Hospital Food Frequently Contaminated With C. diff.? Ick!

Hospital food always appears questionable to me.  In the ER we receive a regular supply of pimento cheese (I work in the South) and tuna fish sandwiches.  You have to question the rationale of these picks.  "Mrs. Smith, now that your Zofran is kicking in and your vomiting has subsided, would you like to try to keep down some soggy tuna salad?".  I mean, I couldn't eat our meal trays on a good day much less with a little GI distress.  A new report shows that the problem with hospital food may be even worse than just poor meal planning.

A recent study conducted at Baylor College of Medicine found that 25% of hospital food is contaminated with diarrhea causing C. difficile.  Yuck.  Researchers sampled 2 tablespoons of various food items served over the course of 80 days at a university hospital in Houston.  They discovered C. diff contamination in 50% of turkey samples, 33% of seafoods (nothing makes me crave shellfish quite like illness), 43% of chicken and egg products and 12% of beef products.  Skip the dessert next time you are admitted.  Desserts contained the most C. diff contamination at a rate of 60%.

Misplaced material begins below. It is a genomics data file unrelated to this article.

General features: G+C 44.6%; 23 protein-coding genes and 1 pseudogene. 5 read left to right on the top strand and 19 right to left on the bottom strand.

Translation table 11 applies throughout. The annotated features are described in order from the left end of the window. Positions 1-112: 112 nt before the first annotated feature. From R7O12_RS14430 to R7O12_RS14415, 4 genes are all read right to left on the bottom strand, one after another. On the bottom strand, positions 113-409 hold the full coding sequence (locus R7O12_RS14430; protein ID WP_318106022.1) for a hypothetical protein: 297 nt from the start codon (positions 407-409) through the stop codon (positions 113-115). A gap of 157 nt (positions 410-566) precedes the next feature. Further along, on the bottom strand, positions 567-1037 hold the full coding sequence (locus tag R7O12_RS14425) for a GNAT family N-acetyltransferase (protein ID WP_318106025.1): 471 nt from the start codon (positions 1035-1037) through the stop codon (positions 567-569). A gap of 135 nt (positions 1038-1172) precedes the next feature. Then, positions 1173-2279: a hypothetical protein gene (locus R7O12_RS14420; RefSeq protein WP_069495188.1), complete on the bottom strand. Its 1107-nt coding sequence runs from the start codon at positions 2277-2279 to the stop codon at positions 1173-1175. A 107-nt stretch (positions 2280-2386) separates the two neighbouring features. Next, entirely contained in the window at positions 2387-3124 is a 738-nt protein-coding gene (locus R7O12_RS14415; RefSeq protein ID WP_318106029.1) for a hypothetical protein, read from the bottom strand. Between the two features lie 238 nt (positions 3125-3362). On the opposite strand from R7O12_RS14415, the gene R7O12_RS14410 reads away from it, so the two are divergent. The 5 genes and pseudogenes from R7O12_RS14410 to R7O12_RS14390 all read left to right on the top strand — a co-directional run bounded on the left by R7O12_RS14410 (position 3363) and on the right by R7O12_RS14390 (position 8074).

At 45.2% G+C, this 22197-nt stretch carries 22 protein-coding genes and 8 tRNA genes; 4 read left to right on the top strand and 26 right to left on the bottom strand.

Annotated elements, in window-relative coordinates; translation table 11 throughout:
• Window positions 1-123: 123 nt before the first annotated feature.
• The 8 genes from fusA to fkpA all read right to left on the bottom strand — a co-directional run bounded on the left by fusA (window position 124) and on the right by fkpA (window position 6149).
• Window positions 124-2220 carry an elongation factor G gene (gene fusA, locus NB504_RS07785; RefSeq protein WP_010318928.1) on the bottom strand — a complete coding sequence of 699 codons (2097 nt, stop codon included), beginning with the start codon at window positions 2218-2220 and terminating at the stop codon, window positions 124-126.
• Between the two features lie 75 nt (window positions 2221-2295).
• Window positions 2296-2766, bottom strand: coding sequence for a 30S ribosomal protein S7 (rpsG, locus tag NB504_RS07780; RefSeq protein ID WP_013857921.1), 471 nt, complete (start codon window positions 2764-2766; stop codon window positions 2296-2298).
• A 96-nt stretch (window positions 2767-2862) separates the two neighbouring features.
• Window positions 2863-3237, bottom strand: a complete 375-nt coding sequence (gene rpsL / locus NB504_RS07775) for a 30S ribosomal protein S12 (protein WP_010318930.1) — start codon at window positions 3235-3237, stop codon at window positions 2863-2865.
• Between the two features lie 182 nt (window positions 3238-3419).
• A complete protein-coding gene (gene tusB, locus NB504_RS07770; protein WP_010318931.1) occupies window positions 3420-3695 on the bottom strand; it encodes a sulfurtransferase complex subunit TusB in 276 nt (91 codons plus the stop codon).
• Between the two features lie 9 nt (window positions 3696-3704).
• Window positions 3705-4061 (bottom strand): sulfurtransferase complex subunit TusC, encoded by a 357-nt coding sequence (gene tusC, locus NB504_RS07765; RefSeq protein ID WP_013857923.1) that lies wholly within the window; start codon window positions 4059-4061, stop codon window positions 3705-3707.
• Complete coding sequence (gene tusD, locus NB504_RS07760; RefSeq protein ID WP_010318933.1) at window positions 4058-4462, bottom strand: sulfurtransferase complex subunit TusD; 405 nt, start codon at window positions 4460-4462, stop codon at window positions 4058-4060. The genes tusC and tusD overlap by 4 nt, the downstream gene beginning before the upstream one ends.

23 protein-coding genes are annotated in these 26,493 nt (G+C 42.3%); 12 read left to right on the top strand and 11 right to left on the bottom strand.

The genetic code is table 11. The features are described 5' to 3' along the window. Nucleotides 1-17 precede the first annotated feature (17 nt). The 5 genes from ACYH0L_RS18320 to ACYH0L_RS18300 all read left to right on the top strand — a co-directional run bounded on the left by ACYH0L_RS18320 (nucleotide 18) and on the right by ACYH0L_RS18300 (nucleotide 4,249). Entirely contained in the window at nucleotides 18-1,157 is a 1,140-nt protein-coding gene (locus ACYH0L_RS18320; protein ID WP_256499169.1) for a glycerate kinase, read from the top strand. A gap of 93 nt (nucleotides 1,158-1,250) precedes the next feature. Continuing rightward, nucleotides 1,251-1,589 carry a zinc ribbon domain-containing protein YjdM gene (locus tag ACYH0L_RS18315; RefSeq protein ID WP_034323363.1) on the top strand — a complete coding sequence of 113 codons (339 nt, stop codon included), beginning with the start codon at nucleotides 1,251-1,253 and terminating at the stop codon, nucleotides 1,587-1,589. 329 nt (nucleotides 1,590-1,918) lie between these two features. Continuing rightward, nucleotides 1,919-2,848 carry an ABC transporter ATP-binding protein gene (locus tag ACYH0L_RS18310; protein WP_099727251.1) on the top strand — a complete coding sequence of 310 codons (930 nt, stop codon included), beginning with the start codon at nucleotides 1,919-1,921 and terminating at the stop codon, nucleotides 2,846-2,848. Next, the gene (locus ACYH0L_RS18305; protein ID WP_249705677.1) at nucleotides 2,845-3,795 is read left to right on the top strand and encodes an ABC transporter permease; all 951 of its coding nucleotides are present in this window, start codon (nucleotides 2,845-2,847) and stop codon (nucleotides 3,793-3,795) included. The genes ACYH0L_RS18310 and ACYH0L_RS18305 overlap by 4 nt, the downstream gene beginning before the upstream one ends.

The last thing we need at our hospitals is an increase in C. diff infections.  Our hallways already smell bad enough.  Fortunately no cases of human infection were linked to C. diff contamination in hospital meals.  Still, I think it's time to review food preparation techniques in our hospitals.  Until then, warn your patients to pack a lunch.